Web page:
BOGOTÁ, Colombia (AP) — The United Nations human rights office said it was “deeply alarmed” over violence against protesters in the Colombian city of Cali, where “police opened fire on demonstrators” and allegedly killed and injured several people Monday night.
The statement from the U.N. High Commissioner for Human Rights comes as anti-government protests sparked by proposed tax increase enter their sixth day and show few signs of stopping.
According to Colombia’s Human Rights Ombudsman, 16 protesters and one policeman have been killed in the demonstrations since last Wednesday. But that figure doesn’t include reports of deaths in Cali on Monday, which the U.N. said it is still trying to confirm.
The protests began after Colombia’s government proposed a tax plan aimed at raising $6.7 billion to pay the country’s debts and maintain a basic income scheme for 3 million low-income people that started during the pandemic.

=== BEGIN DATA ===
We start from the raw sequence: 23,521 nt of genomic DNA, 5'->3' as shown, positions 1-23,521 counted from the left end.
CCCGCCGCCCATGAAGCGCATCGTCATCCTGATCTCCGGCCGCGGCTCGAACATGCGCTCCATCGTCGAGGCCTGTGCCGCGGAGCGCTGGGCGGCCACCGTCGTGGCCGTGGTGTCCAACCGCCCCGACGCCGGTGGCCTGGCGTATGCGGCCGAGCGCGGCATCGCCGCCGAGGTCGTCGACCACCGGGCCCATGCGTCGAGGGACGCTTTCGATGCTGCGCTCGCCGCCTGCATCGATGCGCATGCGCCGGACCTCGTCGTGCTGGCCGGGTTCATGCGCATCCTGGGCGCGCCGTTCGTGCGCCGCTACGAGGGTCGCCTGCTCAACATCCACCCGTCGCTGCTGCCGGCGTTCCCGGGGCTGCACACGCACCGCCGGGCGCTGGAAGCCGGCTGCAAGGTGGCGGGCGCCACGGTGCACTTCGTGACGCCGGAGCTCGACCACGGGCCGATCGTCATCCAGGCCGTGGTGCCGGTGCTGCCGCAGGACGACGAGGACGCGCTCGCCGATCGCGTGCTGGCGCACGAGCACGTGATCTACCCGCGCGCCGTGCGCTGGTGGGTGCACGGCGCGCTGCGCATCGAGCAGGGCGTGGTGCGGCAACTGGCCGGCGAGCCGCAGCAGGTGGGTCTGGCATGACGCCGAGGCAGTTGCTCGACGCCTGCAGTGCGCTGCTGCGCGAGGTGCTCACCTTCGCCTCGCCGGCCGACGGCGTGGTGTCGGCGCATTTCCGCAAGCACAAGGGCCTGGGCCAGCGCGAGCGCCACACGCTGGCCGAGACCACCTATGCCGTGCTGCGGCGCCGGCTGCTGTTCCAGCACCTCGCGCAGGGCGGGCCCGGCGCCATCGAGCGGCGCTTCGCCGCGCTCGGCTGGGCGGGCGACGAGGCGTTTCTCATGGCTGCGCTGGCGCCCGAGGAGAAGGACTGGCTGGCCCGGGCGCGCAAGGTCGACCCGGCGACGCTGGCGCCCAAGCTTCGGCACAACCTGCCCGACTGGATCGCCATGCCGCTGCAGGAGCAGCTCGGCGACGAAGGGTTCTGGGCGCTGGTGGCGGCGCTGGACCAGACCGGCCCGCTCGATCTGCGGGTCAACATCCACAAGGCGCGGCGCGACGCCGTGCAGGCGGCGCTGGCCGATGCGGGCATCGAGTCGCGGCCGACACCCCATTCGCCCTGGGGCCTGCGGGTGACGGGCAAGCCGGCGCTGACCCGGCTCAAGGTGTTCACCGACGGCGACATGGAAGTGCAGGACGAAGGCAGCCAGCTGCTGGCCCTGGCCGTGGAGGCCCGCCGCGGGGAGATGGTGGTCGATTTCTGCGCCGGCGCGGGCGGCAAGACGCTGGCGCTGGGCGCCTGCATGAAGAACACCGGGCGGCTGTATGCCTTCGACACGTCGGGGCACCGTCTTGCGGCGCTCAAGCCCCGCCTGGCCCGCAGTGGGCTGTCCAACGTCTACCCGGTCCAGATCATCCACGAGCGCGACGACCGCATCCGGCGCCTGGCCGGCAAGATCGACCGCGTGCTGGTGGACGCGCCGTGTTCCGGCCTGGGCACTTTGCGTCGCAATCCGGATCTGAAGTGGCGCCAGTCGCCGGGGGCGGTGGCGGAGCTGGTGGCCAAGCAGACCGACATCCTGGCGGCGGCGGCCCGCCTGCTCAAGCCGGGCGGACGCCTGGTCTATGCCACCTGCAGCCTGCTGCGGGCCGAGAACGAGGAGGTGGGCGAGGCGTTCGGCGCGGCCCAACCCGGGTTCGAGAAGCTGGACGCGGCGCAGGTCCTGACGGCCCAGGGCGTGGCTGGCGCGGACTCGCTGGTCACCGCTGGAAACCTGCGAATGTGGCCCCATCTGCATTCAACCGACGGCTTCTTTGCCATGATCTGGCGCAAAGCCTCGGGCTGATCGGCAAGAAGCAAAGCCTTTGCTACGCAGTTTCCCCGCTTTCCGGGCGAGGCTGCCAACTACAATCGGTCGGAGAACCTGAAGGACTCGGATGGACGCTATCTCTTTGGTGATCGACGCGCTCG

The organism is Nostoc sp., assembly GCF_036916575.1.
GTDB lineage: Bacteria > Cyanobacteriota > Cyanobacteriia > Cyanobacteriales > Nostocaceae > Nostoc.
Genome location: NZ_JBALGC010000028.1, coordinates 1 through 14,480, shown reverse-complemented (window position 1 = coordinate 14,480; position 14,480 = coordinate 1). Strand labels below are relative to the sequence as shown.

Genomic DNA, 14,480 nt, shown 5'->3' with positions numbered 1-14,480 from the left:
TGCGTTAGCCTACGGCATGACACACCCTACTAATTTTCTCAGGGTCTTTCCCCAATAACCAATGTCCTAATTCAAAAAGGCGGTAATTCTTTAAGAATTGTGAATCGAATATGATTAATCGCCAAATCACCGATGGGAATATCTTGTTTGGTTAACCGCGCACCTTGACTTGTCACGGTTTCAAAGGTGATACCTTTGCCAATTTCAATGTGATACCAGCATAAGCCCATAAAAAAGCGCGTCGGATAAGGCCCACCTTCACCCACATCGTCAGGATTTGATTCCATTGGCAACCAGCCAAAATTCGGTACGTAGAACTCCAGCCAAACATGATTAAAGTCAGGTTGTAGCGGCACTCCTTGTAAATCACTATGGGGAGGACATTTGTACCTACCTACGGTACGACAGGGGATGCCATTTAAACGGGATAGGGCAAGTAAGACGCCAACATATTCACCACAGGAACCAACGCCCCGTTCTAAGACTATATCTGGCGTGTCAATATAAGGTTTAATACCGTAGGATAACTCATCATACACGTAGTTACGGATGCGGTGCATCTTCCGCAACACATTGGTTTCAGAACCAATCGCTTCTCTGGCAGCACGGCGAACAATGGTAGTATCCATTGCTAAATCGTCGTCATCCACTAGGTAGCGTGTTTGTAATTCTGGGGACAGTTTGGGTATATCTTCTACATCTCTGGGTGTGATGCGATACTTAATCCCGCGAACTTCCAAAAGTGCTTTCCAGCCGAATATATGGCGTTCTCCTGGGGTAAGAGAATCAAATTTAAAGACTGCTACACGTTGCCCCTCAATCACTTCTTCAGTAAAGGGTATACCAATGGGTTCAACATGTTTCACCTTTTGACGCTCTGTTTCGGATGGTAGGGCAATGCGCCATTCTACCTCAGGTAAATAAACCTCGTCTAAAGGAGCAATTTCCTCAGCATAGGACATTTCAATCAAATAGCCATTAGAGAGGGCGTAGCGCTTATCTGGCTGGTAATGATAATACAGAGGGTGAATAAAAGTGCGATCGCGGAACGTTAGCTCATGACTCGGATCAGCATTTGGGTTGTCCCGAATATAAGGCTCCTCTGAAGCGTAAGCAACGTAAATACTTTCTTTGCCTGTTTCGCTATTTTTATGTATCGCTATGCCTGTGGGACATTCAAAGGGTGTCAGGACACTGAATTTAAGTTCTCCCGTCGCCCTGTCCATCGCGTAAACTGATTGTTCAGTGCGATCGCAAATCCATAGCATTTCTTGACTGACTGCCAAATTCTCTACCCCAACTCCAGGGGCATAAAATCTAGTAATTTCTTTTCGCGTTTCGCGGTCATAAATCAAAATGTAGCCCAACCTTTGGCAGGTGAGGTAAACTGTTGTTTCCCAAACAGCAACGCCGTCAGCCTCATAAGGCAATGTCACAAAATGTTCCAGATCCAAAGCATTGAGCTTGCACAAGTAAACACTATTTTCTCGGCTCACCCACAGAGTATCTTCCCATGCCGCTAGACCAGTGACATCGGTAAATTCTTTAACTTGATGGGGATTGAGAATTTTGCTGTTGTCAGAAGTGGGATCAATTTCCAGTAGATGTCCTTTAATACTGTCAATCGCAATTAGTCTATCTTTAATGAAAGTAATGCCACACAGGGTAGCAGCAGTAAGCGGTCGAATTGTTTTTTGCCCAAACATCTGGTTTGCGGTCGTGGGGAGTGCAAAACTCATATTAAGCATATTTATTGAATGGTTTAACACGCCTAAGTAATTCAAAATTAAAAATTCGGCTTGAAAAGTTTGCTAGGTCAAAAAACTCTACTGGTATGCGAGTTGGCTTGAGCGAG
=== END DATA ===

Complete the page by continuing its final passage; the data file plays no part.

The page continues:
President Iván Duque withdrew the tax plan on Sunday amid the protests and his finance minister resigned the following day, but large demonstrations and roadblocks have continued.
Numerous videos have emerged on social media showing police using excessive force during the protests and even shooting at some demonstrators point-blank.
In its statement, the UN urged Colombia’s government to protect the rights of protesters.
“Law enforcement officers should abide by the principles of legality, precaution and necessity of proportionality,” the statement said.